Use social norms to demonstrate support for social change
Who communicates the information is very important when determining how much weight is given to it. Some studies have suggested that people are more likely to act on information if it is delivered by people who look and act like them.24 When considering the impact of hearing a message from a friend or peer, we can consider the role of social norms; this is the idea that we tend to do what people around us are already doing.13 People compare their behaviour with those around them to understand what is expected of them, by the group or by society more generally.
These norms can be developed through social networks at home or at work and can be applied to behaviour changes which might increase social action or engagement in campaigns.4 To further engage people who have shown an interest, social norms could be used to encourage certain behaviours or social action (see box, below).
Many campaigning organisations use social media as a way of further developing their community.25 Engagement through social media might allow the sharing of information and expression of support for a campaign within a person’s social network. This could have the effect of creating a social norm around support for a certain issue. This can also take place through discussion with friends and family, or colleagues in the workplace.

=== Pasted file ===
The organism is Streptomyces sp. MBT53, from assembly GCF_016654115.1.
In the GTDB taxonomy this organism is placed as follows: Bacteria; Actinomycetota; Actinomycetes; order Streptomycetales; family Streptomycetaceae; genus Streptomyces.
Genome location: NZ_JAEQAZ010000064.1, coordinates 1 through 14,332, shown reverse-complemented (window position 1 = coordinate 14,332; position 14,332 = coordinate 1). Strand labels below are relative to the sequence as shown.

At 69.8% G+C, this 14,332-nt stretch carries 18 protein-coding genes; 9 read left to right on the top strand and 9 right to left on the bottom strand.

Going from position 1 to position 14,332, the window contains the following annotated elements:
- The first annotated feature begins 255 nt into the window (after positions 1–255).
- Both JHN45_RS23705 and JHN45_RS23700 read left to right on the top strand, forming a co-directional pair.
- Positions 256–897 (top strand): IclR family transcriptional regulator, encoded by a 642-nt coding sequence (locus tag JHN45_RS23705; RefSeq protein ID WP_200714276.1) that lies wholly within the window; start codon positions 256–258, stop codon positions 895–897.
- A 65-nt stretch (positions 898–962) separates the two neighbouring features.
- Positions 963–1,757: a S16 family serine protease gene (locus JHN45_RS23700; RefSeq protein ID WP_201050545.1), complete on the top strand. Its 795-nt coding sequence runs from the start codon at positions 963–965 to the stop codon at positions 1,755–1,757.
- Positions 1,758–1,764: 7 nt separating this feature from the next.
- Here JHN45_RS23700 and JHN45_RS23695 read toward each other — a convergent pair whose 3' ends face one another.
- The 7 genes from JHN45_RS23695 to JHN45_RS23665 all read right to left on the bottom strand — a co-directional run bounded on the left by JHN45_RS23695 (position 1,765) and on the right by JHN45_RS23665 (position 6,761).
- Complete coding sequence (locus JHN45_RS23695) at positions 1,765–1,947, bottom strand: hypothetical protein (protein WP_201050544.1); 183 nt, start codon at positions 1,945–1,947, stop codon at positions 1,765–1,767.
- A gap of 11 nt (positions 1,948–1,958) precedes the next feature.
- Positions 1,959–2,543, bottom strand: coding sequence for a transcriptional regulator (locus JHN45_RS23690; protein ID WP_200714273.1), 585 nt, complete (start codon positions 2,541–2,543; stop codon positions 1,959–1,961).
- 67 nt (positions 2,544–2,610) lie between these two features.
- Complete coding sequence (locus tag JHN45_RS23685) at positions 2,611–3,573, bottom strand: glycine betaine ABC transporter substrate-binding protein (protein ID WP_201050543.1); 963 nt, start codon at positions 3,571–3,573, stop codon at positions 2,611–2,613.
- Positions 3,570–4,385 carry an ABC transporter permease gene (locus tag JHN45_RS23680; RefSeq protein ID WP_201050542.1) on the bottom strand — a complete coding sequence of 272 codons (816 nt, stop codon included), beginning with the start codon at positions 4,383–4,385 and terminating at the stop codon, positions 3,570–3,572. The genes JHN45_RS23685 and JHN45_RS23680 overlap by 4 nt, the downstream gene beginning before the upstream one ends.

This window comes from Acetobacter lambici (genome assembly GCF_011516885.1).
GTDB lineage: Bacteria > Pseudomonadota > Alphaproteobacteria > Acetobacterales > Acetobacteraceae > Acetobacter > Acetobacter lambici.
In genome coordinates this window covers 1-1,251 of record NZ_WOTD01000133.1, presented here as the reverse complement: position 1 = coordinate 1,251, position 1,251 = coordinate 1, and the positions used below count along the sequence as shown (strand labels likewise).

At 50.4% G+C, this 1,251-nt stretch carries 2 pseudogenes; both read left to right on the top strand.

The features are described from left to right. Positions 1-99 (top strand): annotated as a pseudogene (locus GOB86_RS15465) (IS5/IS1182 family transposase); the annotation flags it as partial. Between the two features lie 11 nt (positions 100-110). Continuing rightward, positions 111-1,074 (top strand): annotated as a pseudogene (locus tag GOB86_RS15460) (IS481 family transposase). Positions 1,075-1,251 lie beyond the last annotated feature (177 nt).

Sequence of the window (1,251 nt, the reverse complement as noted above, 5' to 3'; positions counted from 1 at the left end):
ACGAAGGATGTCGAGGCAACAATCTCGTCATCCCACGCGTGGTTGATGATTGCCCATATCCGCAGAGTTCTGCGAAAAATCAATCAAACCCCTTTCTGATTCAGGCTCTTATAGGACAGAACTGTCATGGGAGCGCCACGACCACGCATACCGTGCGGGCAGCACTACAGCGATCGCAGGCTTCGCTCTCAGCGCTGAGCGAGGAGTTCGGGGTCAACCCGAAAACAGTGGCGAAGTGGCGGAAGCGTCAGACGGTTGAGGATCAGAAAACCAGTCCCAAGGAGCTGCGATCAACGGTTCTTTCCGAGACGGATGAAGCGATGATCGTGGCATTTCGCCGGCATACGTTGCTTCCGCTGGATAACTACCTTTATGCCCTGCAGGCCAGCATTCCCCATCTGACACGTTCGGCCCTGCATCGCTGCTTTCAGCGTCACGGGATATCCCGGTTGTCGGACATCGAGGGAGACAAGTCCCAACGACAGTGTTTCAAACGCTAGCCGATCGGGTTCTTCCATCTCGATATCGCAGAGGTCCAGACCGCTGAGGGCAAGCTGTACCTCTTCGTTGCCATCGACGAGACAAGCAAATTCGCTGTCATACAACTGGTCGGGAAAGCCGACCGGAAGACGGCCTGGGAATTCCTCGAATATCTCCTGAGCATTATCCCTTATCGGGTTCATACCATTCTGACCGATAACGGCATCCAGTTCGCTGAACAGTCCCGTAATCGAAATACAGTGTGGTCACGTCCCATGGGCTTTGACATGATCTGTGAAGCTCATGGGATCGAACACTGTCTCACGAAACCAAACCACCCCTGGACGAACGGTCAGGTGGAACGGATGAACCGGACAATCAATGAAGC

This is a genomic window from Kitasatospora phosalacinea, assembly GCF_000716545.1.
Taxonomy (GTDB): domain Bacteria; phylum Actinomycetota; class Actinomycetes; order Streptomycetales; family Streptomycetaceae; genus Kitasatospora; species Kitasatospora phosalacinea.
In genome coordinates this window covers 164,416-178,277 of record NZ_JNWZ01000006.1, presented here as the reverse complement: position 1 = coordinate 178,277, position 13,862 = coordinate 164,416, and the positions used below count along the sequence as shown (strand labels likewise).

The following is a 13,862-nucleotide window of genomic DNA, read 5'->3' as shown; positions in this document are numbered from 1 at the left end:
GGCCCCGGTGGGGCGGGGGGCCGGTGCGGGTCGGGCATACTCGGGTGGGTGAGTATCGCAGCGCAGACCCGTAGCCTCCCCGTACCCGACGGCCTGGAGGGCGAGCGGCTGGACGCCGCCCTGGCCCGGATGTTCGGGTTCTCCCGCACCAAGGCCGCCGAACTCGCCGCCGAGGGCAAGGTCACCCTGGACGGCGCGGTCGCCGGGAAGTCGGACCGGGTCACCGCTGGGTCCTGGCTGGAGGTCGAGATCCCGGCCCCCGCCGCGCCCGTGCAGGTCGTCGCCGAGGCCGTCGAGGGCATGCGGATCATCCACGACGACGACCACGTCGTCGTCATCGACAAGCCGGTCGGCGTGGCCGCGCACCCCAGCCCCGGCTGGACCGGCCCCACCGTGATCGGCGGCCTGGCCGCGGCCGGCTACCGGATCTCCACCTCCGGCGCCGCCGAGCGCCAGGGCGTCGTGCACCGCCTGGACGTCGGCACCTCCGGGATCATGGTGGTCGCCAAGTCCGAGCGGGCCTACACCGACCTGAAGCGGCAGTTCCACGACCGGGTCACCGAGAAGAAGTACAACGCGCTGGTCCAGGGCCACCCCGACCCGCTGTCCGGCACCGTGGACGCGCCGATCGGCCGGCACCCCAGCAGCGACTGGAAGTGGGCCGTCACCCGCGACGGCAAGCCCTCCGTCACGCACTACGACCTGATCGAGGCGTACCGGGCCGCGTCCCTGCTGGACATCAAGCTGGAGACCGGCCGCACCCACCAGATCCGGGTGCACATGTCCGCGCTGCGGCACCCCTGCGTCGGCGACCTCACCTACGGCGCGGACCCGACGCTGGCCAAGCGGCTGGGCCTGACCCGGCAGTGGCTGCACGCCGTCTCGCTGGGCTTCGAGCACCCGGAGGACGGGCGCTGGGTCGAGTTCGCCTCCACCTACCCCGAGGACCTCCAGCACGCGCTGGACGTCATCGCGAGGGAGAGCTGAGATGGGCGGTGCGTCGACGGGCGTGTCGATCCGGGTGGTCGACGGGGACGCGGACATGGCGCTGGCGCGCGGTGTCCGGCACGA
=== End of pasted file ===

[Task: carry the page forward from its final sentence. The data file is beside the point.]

Born in the NHS
The ‘Born in the NHS’ campaign2has become a popular way for people to assert their identification with, and support for, the NHS. People started by sharing their experiences of the NHS on social media using the twitter hashtag #borninthenhs. This led to the creation of mugs, t-shirts hoodies and badges with the slogan. This could be considered to have set a social norm about valuing the NHS, which also invited others to show whether they also value it.
23 Wilkinson, R. & Pickett, K. (2010). The spirit level: Why equality is better for everyone. London: Penguin Group.
24 Durantini, M.R., Albarracin, D., Mitchell, A.L., Earl, A.N. & Gillette, J.C. (2006). Conceptualizing the influence of social agents of behavior change: A meta–analysis of the effectiveness of HIV–prevention interventionists for different groups. Psychological Bulletin 132, 212–248.
25 Rodriguez, N. S. (2016). Communicating global inequalities: How LGBTI asylum-specific NGOs use social media as public relations. Public RelationsReview. http://dx.doi.org/10.1016/j. pubrev.2015.12.002
26 Retrieved 02.02.16 from http://peopleshistorynhs. org/encyclopaedia/born-in-the-nhs/